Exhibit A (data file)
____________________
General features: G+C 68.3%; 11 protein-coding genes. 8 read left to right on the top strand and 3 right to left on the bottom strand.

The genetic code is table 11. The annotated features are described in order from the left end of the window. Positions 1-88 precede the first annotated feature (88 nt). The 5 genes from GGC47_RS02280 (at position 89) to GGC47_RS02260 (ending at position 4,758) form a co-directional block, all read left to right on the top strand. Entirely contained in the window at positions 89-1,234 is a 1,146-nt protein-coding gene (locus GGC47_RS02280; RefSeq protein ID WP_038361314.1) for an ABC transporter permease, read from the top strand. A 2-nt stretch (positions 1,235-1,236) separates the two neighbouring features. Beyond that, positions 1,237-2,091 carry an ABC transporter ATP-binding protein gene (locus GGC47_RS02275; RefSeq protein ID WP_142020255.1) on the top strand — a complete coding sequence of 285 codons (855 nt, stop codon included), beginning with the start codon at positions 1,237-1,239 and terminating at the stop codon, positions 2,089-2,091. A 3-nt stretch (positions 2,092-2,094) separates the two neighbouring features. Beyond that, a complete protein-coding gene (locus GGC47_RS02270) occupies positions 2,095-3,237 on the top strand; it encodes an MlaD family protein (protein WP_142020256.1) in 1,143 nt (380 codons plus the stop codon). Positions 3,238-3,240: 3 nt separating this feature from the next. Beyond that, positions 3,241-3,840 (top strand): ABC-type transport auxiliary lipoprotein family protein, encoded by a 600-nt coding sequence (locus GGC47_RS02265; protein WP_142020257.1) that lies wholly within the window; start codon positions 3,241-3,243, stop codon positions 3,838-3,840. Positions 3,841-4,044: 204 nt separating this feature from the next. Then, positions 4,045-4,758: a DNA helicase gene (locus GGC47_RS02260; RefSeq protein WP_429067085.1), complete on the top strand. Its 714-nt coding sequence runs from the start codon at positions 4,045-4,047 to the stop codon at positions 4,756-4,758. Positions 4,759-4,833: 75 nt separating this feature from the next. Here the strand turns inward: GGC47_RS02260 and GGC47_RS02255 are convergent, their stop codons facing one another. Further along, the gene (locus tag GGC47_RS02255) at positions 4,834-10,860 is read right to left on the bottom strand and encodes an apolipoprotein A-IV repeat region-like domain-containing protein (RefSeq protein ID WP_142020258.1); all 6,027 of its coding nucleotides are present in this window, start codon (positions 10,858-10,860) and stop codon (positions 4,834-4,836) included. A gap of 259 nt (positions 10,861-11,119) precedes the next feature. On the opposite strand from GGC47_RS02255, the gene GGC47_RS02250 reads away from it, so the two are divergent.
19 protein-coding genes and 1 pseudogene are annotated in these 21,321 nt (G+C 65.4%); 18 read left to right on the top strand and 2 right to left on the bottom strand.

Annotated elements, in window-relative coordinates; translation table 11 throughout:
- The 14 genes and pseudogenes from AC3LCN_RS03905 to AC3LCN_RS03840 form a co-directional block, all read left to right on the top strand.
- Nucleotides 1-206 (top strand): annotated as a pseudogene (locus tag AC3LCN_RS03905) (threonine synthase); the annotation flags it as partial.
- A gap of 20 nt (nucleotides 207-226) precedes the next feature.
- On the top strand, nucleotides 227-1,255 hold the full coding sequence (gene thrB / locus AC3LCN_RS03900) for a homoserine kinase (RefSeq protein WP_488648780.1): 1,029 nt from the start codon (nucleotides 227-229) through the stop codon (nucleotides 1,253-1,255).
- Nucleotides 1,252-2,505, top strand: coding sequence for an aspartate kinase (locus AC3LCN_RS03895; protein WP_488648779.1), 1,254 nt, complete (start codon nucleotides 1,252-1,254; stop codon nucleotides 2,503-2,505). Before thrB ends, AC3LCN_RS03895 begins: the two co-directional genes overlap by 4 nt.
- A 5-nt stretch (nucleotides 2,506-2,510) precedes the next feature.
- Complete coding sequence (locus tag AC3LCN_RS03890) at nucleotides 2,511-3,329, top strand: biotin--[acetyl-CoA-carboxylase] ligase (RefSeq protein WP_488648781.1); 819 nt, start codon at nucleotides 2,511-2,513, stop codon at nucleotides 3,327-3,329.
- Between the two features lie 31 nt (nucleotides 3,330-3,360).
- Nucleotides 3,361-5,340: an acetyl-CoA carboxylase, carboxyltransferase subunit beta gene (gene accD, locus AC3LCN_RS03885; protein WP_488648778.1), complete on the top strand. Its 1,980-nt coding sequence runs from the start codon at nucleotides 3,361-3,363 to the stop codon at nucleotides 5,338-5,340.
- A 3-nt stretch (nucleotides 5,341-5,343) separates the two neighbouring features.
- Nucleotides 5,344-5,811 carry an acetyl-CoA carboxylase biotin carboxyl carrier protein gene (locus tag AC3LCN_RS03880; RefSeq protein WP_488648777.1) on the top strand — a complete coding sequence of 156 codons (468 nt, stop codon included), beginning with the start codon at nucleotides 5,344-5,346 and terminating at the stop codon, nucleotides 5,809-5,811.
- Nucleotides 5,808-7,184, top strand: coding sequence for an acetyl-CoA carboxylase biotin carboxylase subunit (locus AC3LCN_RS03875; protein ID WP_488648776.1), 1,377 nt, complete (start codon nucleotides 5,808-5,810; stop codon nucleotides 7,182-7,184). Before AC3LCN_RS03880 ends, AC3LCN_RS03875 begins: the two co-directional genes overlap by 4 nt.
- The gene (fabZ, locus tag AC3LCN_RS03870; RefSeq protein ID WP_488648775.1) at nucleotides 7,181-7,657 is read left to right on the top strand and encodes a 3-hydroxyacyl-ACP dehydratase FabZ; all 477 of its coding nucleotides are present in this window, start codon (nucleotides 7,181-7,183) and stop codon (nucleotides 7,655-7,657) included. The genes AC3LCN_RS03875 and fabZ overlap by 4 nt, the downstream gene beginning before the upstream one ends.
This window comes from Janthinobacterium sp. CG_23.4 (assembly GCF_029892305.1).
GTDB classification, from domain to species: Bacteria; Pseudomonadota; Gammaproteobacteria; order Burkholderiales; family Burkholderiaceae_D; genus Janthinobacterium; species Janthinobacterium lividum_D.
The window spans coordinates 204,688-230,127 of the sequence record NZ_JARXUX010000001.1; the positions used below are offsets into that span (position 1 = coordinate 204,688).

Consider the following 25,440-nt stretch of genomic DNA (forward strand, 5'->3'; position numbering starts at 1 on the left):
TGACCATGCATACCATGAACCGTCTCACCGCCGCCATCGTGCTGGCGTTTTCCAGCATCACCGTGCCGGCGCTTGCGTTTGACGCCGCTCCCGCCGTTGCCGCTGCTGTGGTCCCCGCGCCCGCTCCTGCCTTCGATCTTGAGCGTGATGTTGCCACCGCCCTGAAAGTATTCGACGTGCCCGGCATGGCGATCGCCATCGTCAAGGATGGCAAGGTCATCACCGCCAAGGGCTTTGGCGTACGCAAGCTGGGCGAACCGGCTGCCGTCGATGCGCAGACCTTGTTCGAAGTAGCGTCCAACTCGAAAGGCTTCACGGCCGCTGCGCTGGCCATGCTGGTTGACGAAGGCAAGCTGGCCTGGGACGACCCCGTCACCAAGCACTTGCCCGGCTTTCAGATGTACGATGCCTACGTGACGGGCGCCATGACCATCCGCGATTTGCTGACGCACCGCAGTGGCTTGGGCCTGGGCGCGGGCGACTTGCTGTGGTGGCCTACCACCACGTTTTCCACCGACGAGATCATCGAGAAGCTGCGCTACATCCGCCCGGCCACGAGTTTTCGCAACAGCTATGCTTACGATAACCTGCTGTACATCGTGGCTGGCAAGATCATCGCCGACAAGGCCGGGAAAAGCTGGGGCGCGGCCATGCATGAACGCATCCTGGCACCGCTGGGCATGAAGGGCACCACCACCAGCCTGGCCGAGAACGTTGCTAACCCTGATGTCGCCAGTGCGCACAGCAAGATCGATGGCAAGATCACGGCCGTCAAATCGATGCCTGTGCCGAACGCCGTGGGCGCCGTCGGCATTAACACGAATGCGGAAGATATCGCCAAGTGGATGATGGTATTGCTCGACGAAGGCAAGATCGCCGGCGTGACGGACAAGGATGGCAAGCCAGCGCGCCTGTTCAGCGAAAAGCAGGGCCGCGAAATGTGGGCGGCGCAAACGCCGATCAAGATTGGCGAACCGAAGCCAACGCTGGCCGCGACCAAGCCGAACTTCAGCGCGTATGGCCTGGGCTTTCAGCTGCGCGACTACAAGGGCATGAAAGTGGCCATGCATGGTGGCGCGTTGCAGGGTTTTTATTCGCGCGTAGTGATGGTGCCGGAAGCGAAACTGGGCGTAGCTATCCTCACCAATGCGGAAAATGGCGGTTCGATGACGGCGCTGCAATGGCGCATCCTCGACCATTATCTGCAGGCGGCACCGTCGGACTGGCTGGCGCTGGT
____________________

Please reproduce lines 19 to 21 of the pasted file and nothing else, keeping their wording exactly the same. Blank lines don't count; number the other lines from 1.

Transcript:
GTDB classification, from domain to species: Bacteria; Pseudomonadota; Gammaproteobacteria; order Burkholderiales; family Burkholderiaceae_D; genus Janthinobacterium; species Janthinobacterium lividum_D.
The window spans coordinates 204,688-230,127 of the sequence record NZ_JARXUX010000001.1; the positions used below are offsets into that span (position 1 = coordinate 204,688).

Consider the following 25,440-nt stretch of genomic DNA (forward strand, 5'->3'; position numbering starts at 1 on the left):